The shoulder joint is called a ball-and-socket joint. The ball is the rounded top of the bone in the upper arm (humerus), which fits into the socket— the cup-shaped outer part of the shoulder blade. A dislocated shoulder occurs when the top of the humerus moves out of its usual location in the shoulder joint. A related injury called a shoulder subluxation occurs when the top of the humerus is only partially displaced and not totally out of its socket.
Three Types of Dislocations:
∙ Anterior Dislocation— The top of the humerus is displaced forward toward the front of the body. Anterior dislocation is the most common type of shoulder dislocation, accounting for more than 95% of cases. In young people, the cause is typically sports-related. In older people, it usually is caused by a fall on an outstretched arm.
∙ Posterior Dislocation— Posterior dislocations account for two to four percent of all shoulder dislocations and are the type most likely to be related to seizures and electric shock. This dislocation occurs when the top of the humerus is toward the back of the body— a significant displacement.
∙ Inferior Dislocation— The top of the humerus is displaced downward. This type of shoulder dislocation is the rarest, occurring in only one out of every 200 cases. An inferior dislocation occurs by various types of trauma in which the arm pushes downward violently.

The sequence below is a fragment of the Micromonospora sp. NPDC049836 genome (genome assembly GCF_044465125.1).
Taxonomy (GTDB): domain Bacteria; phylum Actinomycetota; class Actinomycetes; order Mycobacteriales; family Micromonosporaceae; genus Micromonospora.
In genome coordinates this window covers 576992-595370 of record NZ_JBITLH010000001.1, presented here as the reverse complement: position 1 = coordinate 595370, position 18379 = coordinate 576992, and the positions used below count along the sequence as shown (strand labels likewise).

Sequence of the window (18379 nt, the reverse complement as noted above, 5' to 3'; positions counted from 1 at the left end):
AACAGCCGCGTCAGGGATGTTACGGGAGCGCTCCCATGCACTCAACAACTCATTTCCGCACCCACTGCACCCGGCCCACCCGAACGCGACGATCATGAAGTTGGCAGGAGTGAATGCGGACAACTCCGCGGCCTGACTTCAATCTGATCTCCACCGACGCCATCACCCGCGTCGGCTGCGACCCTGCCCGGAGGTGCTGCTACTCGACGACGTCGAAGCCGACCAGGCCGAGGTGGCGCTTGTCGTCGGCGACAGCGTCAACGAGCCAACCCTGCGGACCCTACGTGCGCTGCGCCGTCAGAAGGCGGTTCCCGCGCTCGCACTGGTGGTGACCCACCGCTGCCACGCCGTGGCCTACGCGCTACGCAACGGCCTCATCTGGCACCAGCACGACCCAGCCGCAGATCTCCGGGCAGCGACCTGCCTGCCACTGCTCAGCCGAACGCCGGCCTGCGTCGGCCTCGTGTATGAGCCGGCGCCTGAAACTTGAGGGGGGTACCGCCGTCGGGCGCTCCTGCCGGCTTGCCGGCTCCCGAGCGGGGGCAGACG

∙ severe shoulder pain
∙ limited motion of the shoulder
∙ hard knob under the skin near the shoulder
∙ shoulder bruising or abrasions if an impact has caused your injury
∙ You can usually go home the same day once your shoulder is back in place.
∙ You will need to rest your arm in a sling for a few days while the pain settles.
∙ May experience a lot of pain immediately afterward and can take painkillers to relieve this.
∙ Your doctor may refer you for physical therapy to rehabilitate and strengthen your shoulder.
∙ A dislocated shoulder takes between 12 and 16 weeks to heal once it is properly back in its correct position.
∙ You should avoid playing rugby and other physical activities until you have regained a full range of movement and strength in your shoulder joint.
Why should you come to Comprehensive Physical Therapy after a shoulder dislocation?
∙ Strong shoulder muscles are the best defense against shoulder dislocation. We recommend that you participate in exercises that build up your shoulder muscles and your core stability and posture. Adequate warm-up before activity will also help prevent shoulder dislocation injuries.
Call Comprehensive Physical Therapy today at (985) 985-869-7221 or visit our website at www.cptnola.com and schedule your personalized evaluation with one of our physical therapists. We will teach you how to strengthen your shoulder and surrounding muscles to prevent (another) shoulder dislocation from occurring.